Mix In:

  • 50 grams water
  • 19 grams salt
  • 106 grams stiff whole wheat levain (from the above build)

Instructions

For the levain:

  1. Mix all the ingredients until well combined.  Let rise for 3-4 hours in a warm place at 26°C/80F.

For the Dough:

Autolyse:

  1. Add the flour to a large bowl or mixer.
  2. Add 735g of the water to the flour and mix until combined leaving no dry bits.
  3. Cover and leave in a warm place ideally the same as your levain build.

Mix in:

  1. Break up the stiff levain over your dough. Use about half the remaining water to mix in the levain. 
  2. Mix well and allow the dough to rest for 5 minutes.
  3. Add the remaining salt and water and mix until well combined. 
  4. Rest the dough for 5 minutes.
  5. Mix the dough until well developed 
  6. Desired Dough Temperature – 24°-25C/75.2-77°F

Bulk Fermentation:

  1. Allow the dough for bulk ferment at 24°-25C/75.2-77°F for 3-3.5 hours.
  2. Perform 3 sets of folds on your dough at 60,90 and 120 minutes. 

Pre-Shape

  1. Using a bench knife, divide the dough into 2 equal pieces. 
  2. Pre-shape each dough into a round ball.
  3. Rest the dough for 30-45 minutes.

Final Shape

  1. Lightly flour the top of your loaf and flip it over onto the bench. 
  2. Bring the bottom up and seal. Stretch the sides out and bring them into the center to make a tight package.
  3. Bring the top down about 1/3 of the way and pull the sides in.
  4. Take the dough and roll it lightly to give an oval shape.
  5. Allow the dough to rest on the table for 2-3 minutes then flip it over and place it into the banneton seam side up.
  6. Let the dough rest for about 10 minutes before covering and placing into the fridge. 
  7. Cold ferment the dough for 10-12 hours. 

Baking

  1. Place your dutch oven with the lid on, inside your oven and preheat to its max setting for about an hour. 
  2. Remove the preheated dutch oven from the oven and take the lid off.
  3. Place a pre cut piece of parchment paper on the bottom of the pan and gently flip the loaf out onto the parchment paper.
  4. Using a lame at a 45° angle score your bread. Place the lid back onto the dutch oven and with the side cracked, spray about 15 sprays from a water bottle onto the lid of the dutch oven before closing.
  5. Place the dutch oven back into your oven and immediately lower the oven to 243°C (470°F) and bake for 22 minutes with the lid on and 14 minutes lid off.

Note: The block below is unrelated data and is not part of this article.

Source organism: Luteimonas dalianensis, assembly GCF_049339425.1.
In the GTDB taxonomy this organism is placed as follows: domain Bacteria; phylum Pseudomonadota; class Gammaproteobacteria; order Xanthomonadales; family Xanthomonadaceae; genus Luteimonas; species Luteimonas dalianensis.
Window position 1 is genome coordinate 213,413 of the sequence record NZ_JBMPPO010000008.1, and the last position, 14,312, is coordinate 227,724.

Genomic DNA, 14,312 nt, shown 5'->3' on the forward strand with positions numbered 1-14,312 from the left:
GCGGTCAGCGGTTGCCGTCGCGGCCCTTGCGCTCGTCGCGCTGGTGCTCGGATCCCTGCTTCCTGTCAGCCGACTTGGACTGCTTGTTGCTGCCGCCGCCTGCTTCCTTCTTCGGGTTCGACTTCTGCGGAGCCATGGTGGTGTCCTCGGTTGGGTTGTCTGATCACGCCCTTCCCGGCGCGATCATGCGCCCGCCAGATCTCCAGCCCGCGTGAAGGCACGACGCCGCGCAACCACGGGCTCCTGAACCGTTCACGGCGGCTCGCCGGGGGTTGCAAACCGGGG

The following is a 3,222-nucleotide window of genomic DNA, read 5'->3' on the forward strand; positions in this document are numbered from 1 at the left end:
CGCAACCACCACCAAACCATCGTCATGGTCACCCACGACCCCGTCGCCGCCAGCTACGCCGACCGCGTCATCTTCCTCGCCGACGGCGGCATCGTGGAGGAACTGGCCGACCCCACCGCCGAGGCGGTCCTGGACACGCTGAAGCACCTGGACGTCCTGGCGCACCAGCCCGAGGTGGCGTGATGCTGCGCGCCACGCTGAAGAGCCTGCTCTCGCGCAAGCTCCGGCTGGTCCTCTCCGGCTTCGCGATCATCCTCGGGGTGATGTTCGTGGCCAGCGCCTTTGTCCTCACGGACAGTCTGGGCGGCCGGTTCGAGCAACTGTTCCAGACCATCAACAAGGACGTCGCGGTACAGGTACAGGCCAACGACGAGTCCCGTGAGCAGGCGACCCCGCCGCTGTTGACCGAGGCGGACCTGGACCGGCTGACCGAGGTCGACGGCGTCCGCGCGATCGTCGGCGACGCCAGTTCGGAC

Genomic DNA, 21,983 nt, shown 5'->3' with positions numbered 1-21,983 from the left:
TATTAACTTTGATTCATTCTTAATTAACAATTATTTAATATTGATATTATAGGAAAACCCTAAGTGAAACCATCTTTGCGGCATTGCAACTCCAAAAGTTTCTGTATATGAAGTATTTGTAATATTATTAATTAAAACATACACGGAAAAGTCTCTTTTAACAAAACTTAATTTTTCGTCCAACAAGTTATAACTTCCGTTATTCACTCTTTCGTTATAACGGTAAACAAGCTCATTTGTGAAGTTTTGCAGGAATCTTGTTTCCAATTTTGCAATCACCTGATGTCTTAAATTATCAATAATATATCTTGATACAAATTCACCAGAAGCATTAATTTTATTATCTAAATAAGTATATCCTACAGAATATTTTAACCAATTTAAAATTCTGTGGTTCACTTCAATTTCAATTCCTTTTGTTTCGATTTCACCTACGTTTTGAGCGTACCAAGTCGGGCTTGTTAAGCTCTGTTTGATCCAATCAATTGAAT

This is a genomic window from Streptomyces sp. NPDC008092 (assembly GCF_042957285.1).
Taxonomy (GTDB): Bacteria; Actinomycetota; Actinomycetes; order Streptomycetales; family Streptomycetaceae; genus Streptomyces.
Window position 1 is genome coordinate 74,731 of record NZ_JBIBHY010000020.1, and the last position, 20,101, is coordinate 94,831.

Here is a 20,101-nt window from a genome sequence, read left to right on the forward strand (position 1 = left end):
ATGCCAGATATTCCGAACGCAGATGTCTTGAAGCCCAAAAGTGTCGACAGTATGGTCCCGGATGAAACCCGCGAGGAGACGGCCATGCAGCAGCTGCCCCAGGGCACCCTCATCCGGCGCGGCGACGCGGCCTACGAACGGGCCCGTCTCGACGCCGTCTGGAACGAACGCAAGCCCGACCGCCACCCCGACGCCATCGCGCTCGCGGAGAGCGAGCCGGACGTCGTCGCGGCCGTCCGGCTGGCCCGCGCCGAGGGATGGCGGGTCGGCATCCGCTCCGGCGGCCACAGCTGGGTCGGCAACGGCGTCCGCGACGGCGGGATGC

6. Allow the bread to cool completely before slicing. 

 

 


Notes

  • If this is your first time making this bread I highly suggest you read my full writeup.
  • 100% whole wheat sourdough can ferment fast.  Keep an eye on the bulk stage of fermentation. 
  • This dough requires a really good mix to ensure enough gluten development to handle all the coarse bran.

 

Keywords: 100% whole wheat sourdough

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12 comments
  1. Hello!

    I am very curious to try this recipe myself. The whole wheat flour I can find is not strong enough I would say. I am therefore wondering, do you think a stone-milled wholegrain spelt flour could work? Have you ever tried that?

    Regards from Sweden!
    /Madeleine

    1. Hey Madeleine,
      I have tried that and I am working on a 100% spelt bread for the site. I have found that my spelt can only take about 72% water and does not really require a long autolyse. It is a very different grain and ultimately different formula. If you do try it I’d love to hear your results. You could also try with your WW just decrease the hydration to around 75% as a starting point.

  2. Hey Matt,

    I just want to thank you for this recipe and for the detailed description. As an enthusiastic amateur home baker I struggled always a lot with more whole grain breads. I’ve tried with a 70% whole grain loaf and it really worked, your machine mixing method helped a lot. I’d be curious how to machine mix with lower whole grain % (like 50%, 30%). I’ve searched a ton on the net but there is no guides anywhere!
    Keep up the good stuff. Cheers from Budapest.

    Csaba